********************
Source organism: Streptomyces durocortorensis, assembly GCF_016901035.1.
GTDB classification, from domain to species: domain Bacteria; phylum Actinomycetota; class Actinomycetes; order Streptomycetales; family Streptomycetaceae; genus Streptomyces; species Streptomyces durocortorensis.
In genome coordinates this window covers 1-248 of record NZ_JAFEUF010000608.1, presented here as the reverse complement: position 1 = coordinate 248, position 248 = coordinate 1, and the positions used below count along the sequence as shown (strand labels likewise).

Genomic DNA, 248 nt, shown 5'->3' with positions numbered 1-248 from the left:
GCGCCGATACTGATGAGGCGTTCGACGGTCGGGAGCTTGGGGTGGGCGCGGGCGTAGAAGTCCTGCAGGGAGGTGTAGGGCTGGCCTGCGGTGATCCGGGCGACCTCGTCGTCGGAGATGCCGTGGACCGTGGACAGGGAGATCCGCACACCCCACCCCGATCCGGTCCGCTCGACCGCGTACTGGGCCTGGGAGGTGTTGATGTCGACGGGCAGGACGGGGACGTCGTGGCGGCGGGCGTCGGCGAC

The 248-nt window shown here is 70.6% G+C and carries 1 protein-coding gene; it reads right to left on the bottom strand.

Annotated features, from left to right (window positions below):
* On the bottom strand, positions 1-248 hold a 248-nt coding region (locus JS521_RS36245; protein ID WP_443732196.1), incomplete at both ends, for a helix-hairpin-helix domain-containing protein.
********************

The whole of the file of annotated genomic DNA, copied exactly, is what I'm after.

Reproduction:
Source organism: Streptomyces durocortorensis, assembly GCF_016901035.1.
GTDB classification, from domain to species: domain Bacteria; phylum Actinomycetota; class Actinomycetes; order Streptomycetales; family Streptomycetaceae; genus Streptomyces; species Streptomyces durocortorensis.
In genome coordinates this window covers 1-248 of record NZ_JAFEUF010000608.1, presented here as the reverse complement: position 1 = coordinate 248, position 248 = coordinate 1, and the positions used below count along the sequence as shown (strand labels likewise).

Genomic DNA, 248 nt, shown 5'->3' with positions numbered 1-248 from the left:
GCGCCGATACTGATGAGGCGTTCGACGGTCGGGAGCTTGGGGTGGGCGCGGGCGTAGAAGTCCTGCAGGGAGGTGTAGGGCTGGCCTGCGGTGATCCGGGCGACCTCGTCGTCGGAGATGCCGTGGACCGTGGACAGGGAGATCCGCACACCCCACCCCGATCCGGTCCGCTCGACCGCGTACTGGGCCTGGGAGGTGTTGATGTCGACGGGCAGGACGGGGACGTCGTGGCGGCGGGCGTCGGCGAC

The 248-nt window shown here is 70.6% G+C and carries 1 protein-coding gene; it reads right to left on the bottom strand.

Annotated features, from left to right (window positions below):
* On the bottom strand, positions 1-248 hold a 248-nt coding region (locus JS521_RS36245; protein ID WP_443732196.1), incomplete at both ends, for a helix-hairpin-helix domain-containing protein.